It’s not just flu season. It’s the flu, COVID-19, and RSV (respiratory syncytial virus) season. While the flu has been diminished for the past two years due to the COVID-19 pandemic safety measures, such as people staying home and wide-spread masking, experts suggest that this could lead to reduced population immunity.1 These factors can bring about a robust return of the flu just as concerns are escalating over the influx of COVID-19 activity, and drastic spikes in RSV across the US – particularly in children. Hospitals in at least 23 states are faced with capacity issues amid an unseasonably early and severe surge of patients with the RSV illness.2
Nearly 8,000 positive RSV tests were reported in October during the week of the 15th, which is the highest weekly case count in the past two years in the US, according to the CDC’s table on RSV detections.3 Given this development, there is expected to be substantial testing demand throughout the season.
What is RSV?
RSV is a common respiratory virus that usually causes mild, cold-like symptoms, as noted by the CDC.4 Most people infected with RSV recover in about one to two weeks; but RSV still can be serious, particularly at-risk groups such as infants, older adults, and patients with chronic lung or heart disease or weakened immune systems. RSV is the most common cause of bronchiolitis, which is inflammation of the small airways in the lung, and pneumonia, an infection of the lungs, in children younger than one year of age in the US.
The symptoms for RSV can be very similar to other circulating illnesses such as COVID-19, the flu or influenza, and other respiratory viruses. Not only are these illnesses often common and similar, but can also present in varying degrees, ranging from no symptoms, or asymptomatic, to severe symptoms. The list can include the following:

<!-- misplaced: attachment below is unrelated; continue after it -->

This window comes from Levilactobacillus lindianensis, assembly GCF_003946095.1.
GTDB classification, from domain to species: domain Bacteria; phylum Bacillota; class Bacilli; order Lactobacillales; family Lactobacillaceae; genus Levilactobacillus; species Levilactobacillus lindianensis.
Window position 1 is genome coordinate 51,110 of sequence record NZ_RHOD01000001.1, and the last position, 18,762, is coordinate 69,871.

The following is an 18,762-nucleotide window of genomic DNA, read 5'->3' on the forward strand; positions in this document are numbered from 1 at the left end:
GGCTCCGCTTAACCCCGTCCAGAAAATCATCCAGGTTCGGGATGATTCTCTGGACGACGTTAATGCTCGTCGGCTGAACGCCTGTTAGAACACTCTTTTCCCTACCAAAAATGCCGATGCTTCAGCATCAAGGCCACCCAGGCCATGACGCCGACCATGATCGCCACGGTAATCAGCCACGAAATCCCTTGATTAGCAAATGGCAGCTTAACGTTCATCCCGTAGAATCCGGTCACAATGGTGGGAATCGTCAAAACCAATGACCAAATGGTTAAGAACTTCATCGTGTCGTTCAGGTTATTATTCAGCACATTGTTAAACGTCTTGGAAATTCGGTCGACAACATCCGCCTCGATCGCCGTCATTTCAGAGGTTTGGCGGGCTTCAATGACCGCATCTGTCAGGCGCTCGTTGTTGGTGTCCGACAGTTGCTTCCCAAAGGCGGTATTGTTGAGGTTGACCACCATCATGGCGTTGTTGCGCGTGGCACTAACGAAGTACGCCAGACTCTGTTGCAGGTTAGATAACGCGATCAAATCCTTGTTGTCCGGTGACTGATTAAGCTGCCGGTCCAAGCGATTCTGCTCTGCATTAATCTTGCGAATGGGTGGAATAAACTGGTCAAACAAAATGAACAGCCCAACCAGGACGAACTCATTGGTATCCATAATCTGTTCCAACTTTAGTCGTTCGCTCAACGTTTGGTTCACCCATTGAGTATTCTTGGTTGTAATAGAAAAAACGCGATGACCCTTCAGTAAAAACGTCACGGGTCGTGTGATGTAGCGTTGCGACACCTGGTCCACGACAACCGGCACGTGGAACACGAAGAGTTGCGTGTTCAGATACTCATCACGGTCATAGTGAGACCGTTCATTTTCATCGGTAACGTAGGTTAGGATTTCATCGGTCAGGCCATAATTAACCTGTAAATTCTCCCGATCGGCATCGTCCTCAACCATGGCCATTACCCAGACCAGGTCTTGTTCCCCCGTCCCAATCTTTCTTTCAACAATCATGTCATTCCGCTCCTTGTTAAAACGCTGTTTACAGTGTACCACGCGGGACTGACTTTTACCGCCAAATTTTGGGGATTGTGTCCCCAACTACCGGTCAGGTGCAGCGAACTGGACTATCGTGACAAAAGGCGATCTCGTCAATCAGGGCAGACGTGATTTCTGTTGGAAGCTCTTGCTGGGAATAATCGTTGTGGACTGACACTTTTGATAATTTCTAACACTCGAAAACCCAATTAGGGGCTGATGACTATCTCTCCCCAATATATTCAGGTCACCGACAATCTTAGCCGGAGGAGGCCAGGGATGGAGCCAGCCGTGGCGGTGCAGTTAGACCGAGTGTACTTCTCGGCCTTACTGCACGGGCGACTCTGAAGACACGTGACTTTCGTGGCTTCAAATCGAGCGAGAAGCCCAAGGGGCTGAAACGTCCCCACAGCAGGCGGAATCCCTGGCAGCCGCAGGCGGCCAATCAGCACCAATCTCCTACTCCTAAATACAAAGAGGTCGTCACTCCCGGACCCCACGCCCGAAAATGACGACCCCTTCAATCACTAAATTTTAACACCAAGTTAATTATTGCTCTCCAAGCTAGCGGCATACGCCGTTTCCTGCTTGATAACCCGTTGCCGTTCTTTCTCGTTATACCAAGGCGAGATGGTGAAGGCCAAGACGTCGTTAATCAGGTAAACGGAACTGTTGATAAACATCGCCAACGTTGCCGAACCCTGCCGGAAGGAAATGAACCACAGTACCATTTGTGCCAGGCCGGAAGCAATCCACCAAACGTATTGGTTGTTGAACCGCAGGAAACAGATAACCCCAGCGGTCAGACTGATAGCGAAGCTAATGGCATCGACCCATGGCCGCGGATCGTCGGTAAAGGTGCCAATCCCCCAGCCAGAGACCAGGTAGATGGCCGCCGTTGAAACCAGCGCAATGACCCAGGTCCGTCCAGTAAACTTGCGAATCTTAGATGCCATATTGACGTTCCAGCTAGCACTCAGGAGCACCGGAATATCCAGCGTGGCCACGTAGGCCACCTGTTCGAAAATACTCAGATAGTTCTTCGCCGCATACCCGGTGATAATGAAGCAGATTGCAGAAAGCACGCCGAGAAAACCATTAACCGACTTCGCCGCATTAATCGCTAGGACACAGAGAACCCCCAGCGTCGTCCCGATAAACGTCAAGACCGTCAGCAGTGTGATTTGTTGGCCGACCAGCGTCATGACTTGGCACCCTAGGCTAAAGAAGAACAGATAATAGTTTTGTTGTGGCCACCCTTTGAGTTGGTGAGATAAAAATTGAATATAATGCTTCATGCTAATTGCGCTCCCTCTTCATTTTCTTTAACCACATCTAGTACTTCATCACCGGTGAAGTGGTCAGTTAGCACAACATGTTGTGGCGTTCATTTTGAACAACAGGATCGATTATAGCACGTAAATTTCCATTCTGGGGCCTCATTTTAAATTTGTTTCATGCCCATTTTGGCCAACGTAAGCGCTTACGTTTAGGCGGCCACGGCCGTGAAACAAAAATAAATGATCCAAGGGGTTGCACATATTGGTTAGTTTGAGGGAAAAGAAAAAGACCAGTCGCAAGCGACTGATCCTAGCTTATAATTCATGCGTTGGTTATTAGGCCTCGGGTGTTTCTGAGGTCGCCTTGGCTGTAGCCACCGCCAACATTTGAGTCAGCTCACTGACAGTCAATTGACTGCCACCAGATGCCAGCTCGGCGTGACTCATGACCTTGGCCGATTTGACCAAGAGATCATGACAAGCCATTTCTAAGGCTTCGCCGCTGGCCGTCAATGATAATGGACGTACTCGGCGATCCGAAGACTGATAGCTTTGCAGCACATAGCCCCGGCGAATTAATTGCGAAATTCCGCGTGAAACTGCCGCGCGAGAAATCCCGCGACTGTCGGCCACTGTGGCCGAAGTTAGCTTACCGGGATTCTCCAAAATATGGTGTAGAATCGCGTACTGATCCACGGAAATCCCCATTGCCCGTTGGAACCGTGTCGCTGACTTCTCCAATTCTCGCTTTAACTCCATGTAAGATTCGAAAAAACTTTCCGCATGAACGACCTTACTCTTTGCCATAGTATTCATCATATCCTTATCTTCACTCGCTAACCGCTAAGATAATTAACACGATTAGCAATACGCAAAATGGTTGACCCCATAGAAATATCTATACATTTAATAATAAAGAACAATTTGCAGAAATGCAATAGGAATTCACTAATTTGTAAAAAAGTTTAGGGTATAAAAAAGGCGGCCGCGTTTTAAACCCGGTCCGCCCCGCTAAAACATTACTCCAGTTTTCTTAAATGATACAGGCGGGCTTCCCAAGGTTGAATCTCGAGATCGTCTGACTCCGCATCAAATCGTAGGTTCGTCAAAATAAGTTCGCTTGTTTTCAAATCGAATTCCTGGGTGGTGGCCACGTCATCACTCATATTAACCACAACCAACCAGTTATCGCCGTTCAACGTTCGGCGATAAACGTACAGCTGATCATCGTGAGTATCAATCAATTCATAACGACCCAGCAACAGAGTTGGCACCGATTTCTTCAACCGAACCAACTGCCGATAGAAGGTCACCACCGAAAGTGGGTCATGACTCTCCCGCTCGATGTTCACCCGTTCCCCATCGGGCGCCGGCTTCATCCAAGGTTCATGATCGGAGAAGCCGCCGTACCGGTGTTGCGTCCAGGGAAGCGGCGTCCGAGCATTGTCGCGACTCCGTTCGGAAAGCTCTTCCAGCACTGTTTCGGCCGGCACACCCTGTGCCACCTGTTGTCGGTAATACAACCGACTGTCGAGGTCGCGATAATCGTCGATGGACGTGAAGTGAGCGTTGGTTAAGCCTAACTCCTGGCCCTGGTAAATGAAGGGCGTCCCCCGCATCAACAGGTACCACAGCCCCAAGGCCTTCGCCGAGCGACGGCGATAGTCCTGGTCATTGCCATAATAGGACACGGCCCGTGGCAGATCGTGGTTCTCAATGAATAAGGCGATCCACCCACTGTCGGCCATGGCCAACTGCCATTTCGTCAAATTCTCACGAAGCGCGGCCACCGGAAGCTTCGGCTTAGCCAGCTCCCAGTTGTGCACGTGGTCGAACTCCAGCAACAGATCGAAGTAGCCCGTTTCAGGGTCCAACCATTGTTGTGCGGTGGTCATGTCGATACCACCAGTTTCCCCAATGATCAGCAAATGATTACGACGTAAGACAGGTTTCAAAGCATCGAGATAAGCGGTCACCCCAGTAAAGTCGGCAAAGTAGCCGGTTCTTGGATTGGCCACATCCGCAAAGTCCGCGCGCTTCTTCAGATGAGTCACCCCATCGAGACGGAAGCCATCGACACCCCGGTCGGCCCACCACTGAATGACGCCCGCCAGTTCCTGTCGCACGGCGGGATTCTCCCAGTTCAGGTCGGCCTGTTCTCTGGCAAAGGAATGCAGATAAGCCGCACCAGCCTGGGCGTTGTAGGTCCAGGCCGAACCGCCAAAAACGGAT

- Fever or feeling feverish/chills
- Shortness of breath or difficulty breathing
- Fatigue (tiredness)
- Sore throat
- Runny or stuffy nose
- Muscle pains or body aches
- Vomiting and diarrhea (more common in children)
Each of the illnesses are spread mainly by respiratory droplets through close person-to-person contact, less than six feet, though other means of spread exist; for instance, contact with a contaminated surface.
Preparedness is Key
Despite overlapping symptoms for the flu, COVID-19, and RSV, single sample testing can provide a definitive diagnosis – and quickly. Equipped with a proper diagnosis, healthcare providers are enabled to administer the right treatment early, appropriately manage the diagnosed illness, especially for at-risk populations, and patients receive the information they need to empower their healthcare decision-making.
If you experience any of the above symptoms or have a known exposure, talk to you healthcare provider about COVID-19, flu A/B, and RSV testing offered by BioReference to protect your health and others.
If you are a healthcare provider, click here to open an account and begin ordering testing for COVID-19, Flu A/B, RSV by PCR.